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The Cold, Hard Science why Student Missions Trips are the Key to Faith

Updated: Dec 3, 2022

There is plenty of tension about what this generation is leaving faith in droves. Many suggest solutions on making things easier for kids to come in through the door.  Youth pastors use attractions to entertain kids to stay a little longer. Interestingly, Leaders who promote student missions are seeing things a completely different way. Evidently all of the flashy  give-aways of youth programs have not worked out. In fact the Fuller Youth Institute determined:

Roughly 50% of students walk away from the church after they graduate High School.

They shared this research in Sticky Faith. The authors studied hundreds of students over the years of transition from high school into college and found something intriguing. One particular group tends to retain its faith moorings well beyond others. Young adults who retained faith were students who had been active on a student missions trip.

Why does a student missions trip help youth in their faith?

People want to belong to something bigger than themselves. Simplifying faith to bite-sized chunks reduces hardship, but this is not the compelling vision that you signed up for. All attractions dim over time – no matter how thrilling it was the first time –  no one wants to watch the same movie for years.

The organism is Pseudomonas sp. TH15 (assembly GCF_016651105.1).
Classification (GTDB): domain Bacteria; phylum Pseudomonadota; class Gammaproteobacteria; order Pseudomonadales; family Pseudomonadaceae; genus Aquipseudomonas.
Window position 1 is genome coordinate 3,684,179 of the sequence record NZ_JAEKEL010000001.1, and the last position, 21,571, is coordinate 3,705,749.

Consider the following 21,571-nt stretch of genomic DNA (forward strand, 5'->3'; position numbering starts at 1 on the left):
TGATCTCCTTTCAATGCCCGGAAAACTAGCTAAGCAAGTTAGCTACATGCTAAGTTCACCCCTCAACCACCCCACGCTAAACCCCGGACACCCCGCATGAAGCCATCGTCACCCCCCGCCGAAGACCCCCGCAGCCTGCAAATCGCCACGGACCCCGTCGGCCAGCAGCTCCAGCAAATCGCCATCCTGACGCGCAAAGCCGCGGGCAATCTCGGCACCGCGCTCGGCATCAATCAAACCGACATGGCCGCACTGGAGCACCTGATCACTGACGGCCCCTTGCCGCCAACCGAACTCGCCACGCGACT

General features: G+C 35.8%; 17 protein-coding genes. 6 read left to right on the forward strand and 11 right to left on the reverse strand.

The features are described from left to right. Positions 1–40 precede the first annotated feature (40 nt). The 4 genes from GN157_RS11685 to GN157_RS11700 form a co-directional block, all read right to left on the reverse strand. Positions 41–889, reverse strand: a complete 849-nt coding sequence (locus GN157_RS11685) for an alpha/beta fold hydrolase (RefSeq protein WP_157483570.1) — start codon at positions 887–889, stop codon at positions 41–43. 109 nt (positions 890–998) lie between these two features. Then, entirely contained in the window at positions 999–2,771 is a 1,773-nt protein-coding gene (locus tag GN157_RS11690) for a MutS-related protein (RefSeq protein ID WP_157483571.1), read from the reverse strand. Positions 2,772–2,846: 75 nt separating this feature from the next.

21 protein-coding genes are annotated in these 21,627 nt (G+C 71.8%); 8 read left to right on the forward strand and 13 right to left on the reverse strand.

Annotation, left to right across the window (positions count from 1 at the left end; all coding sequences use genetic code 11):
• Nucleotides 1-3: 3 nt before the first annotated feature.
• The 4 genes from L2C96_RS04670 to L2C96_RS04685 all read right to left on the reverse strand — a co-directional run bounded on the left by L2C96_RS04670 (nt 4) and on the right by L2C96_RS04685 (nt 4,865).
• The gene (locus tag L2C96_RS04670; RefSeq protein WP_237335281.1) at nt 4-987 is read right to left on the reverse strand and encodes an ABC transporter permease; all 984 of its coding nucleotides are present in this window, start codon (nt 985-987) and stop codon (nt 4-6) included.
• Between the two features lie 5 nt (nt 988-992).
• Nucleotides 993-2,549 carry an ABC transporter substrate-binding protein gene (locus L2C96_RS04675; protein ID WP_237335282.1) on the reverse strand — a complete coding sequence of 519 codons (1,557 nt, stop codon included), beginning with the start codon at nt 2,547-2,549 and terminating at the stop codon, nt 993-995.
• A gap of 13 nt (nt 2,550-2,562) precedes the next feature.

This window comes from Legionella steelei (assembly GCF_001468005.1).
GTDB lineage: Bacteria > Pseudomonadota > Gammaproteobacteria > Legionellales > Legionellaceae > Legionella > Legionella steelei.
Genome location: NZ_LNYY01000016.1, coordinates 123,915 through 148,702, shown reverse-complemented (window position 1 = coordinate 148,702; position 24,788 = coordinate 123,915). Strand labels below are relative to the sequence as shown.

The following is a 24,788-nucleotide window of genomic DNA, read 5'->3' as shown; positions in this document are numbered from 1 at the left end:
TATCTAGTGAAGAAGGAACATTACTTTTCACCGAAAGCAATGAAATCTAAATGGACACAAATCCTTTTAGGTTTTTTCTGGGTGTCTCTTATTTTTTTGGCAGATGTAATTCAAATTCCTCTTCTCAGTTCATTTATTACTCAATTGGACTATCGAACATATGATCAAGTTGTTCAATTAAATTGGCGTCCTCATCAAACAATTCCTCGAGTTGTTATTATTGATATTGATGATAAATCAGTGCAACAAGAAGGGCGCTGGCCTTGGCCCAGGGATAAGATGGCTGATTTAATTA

True Mission does the opposite.

Instead of a moments thrill, great mission makes us uncomfortable. It asks us to pay more than we can afford. It forces us to let others see us at our worst. Mission challenges us.

Mission is hard and it should be. In life, anything of meaning is hard.

Why student missions is vital for faith

Here are six keys to understanding why mission matters to the faith of our students.

1. Faith is life lived not pages read.

The Bible we follow is a book full of stories of people trying to manage in an awkward and unfair world. When it is devolved to ‘God’s Lil Instruction Book’ full of motivational quotes we miss the point.

Mission takes the words and gives them meaning in context. When you read about food offered to idols and have to accept a peice of fruit from a priest in a temple that just offered it to an idol … it suddenly makes things real. When it asks us to live at peace with someone we would rather avoid we have to make a real choice.

Mission asks us over and over whether we will follow or ignore the words.

2. Justice kicks in the door.

It is virtually impossible to comprehend persecution when your biggest issue of the week is where to get take-out for Netflix night.

When we visit hard places and meet people who are eager to follow Jesus, it forces us to look at what we complain about.

We see life through their eyes and we wonder how they see us. Sometimes that can be embarrassing and enlightening.

3. Community never happens around a screen.

Community happens when people have to travel thousands of kms together, eat together, fight together and find peace together.